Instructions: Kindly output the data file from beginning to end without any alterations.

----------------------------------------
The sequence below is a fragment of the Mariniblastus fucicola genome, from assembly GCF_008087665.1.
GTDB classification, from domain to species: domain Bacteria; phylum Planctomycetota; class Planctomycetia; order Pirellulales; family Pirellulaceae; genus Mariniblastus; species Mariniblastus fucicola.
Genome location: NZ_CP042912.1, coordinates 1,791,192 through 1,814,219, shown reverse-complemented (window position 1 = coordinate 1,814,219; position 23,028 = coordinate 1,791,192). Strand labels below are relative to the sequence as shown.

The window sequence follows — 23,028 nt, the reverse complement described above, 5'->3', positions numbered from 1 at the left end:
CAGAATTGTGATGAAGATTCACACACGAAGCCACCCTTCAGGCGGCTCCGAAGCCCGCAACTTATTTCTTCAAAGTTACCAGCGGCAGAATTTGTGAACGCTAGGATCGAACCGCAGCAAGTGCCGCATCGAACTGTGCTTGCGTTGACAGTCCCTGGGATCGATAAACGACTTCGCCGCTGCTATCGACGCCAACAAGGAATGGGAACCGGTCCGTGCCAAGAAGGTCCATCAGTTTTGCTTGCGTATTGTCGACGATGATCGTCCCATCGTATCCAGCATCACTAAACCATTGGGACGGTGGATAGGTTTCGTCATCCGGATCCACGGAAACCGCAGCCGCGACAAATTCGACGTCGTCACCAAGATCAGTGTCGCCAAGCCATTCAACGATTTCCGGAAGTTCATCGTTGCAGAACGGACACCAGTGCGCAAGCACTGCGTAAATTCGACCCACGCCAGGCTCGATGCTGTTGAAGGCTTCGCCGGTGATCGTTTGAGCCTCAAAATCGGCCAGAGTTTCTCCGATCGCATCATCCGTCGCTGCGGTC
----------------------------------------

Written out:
The sequence below is a fragment of the Mariniblastus fucicola genome, from assembly GCF_008087665.1.
GTDB classification, from domain to species: domain Bacteria; phylum Planctomycetota; class Planctomycetia; order Pirellulales; family Pirellulaceae; genus Mariniblastus; species Mariniblastus fucicola.
Genome location: NZ_CP042912.1, coordinates 1,791,192 through 1,814,219, shown reverse-complemented (window position 1 = coordinate 1,814,219; position 23,028 = coordinate 1,791,192). Strand labels below are relative to the sequence as shown.

The window sequence follows — 23,028 nt, the reverse complement described above, 5'->3', positions numbered from 1 at the left end:
CAGAATTGTGATGAAGATTCACACACGAAGCCACCCTTCAGGCGGCTCCGAAGCCCGCAACTTATTTCTTCAAAGTTACCAGCGGCAGAATTTGTGAACGCTAGGATCGAACCGCAGCAAGTGCCGCATCGAACTGTGCTTGCGTTGACAGTCCCTGGGATCGATAAACGACTTCGCCGCTGCTATCGACGCCAACAAGGAATGGGAACCGGTCCGTGCCAAGAAGGTCCATCAGTTTTGCTTGCGTATTGTCGACGATGATCGTCCCATCGTATCCAGCATCACTAAACCATTGGGACGGTGGATAGGTTTCGTCATCCGGATCCACGGAAACCGCAGCCGCGACAAATTCGACGTCGTCACCAAGATCAGTGTCGCCAAGCCATTCAACGATTTCCGGAAGTTCATCGTTGCAGAACGGACACCAGTGCGCAAGCACTGCGTAAATTCGACCCACGCCAGGCTCGATGCTGTTGAAGGCTTCGCCGGTGATCGTTTGAGCCTCAAAATCGGCCAGAGTTTCTCCGATCGCATCATCCGTCGCTGCGGTC